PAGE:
DEEPLY psychological and emotional, yet also strangely hilarious at times, William Ivory’s Bomber’s Moon is absolutely brilliant.
When interviewing Tim Dantay, who plays a joint lead role in this intense two-man drama, he told me that previous audiences had both been rolling about laughing and in tears through the course of the two hours and 20 minutes that the play lasts. And now having seen it, I can totally understand this bizarre mix of reactions.
Former Second World War RAF gunner Jimmy (Paul Greenwood) is now an old man who lives in a care home and faces the harsh reality of infirmity and loneliness. Along comes David (Dantay), his new carer, who himself is still struggling to cope after a breakdown and losing his job. While Jimmy’s memory keeps dragging him back to the terrors of his past, David’s faith is tested to breaking point.
The Belgrade’s B2 stage is a very well-chosen intimate space for such an intimate play that is essentially one long dialogue between two complex and extremely loaded minds. The two actors do a fantastic job of keeping the audience gripped and their emotions are expressed with such feeling that you feel along with them.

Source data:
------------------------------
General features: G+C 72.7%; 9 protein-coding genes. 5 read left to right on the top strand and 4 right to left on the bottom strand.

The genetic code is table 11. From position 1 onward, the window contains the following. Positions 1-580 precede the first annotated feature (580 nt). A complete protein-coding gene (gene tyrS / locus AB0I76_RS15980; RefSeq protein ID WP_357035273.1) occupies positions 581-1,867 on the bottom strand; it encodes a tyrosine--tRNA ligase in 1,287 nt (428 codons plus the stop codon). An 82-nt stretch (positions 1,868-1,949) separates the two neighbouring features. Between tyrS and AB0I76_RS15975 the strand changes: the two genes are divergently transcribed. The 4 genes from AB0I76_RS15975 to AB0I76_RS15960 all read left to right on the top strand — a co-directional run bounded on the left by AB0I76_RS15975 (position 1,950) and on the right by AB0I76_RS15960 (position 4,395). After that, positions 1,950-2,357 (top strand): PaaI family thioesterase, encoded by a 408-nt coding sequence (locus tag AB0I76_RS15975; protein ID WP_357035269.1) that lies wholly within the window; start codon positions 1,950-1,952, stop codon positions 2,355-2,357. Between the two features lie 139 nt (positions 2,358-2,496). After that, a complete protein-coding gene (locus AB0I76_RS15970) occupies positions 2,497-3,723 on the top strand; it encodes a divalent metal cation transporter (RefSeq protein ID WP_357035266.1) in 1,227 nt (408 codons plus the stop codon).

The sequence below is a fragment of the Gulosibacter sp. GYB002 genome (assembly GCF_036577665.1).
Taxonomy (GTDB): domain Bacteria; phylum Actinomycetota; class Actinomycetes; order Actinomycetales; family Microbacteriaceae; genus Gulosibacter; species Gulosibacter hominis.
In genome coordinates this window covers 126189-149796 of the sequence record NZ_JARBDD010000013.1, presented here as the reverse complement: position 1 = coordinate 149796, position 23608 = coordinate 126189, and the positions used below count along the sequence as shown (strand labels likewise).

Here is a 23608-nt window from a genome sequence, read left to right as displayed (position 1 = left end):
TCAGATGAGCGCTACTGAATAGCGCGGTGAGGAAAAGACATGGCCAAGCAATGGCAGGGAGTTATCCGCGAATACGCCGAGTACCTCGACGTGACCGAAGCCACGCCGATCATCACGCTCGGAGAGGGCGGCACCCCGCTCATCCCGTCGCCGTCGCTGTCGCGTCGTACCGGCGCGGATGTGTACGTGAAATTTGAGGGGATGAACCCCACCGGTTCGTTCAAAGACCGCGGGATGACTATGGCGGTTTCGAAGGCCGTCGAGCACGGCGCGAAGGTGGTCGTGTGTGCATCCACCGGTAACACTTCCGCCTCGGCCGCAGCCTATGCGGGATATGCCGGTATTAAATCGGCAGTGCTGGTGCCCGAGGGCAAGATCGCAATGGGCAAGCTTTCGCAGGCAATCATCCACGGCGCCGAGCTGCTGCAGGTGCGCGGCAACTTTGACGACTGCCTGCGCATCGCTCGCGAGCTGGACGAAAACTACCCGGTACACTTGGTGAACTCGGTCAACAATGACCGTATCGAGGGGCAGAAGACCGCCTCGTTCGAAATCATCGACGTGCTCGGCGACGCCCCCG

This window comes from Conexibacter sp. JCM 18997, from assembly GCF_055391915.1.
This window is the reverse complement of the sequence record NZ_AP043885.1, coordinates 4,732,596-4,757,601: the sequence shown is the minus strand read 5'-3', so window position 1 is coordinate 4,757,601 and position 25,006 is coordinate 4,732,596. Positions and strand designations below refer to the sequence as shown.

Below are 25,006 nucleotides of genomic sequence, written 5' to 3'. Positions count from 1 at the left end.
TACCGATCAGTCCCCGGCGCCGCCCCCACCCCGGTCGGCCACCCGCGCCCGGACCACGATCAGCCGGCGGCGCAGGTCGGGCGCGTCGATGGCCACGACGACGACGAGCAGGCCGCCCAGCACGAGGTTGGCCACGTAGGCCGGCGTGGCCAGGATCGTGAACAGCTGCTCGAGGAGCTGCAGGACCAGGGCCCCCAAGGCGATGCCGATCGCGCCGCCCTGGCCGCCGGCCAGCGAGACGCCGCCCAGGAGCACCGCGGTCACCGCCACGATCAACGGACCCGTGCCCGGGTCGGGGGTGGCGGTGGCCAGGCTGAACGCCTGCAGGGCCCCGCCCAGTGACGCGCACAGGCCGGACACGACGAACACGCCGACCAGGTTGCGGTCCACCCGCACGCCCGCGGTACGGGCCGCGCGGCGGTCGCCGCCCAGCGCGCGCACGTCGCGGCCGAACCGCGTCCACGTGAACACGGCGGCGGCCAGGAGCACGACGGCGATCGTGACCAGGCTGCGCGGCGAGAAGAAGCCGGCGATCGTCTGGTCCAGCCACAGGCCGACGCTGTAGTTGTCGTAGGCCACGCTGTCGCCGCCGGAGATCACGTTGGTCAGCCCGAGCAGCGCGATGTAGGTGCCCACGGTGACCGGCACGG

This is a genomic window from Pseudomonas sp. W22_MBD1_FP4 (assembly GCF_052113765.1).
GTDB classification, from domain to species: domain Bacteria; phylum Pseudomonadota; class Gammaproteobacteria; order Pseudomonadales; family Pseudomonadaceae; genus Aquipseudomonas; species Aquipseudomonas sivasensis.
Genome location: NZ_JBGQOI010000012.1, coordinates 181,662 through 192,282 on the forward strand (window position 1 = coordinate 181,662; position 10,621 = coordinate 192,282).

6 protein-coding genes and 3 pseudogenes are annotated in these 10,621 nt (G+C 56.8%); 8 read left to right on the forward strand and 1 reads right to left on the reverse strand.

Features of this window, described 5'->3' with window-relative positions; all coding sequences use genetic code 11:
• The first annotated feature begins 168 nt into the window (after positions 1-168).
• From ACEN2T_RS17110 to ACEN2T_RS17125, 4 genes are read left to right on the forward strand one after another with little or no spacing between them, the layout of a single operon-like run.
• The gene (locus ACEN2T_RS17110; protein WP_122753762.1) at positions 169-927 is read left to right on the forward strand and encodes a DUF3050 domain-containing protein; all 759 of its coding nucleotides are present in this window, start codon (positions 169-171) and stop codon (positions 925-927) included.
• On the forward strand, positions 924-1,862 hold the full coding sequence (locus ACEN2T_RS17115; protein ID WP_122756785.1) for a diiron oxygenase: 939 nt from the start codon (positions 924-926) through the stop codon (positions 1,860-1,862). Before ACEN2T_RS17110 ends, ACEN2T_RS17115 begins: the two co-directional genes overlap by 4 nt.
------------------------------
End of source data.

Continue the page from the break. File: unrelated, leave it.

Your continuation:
Yet human beings do and say amusing things and make jokes through the pain they may be feeling, and this comedy is really very funny - without the actors having to announce it as such.
While most of the action takes place in Jimmy’s small care home room and much of the time he is sitting in the same position in his chair, the transition to his memory is executed superbly - as Jimmy is jolted with force back to that terrifying time, we are too with the booming sound effects and clever use of lighting.
This is very powerful stuff and highly recommended, although it should be noted that the production contains very strong language.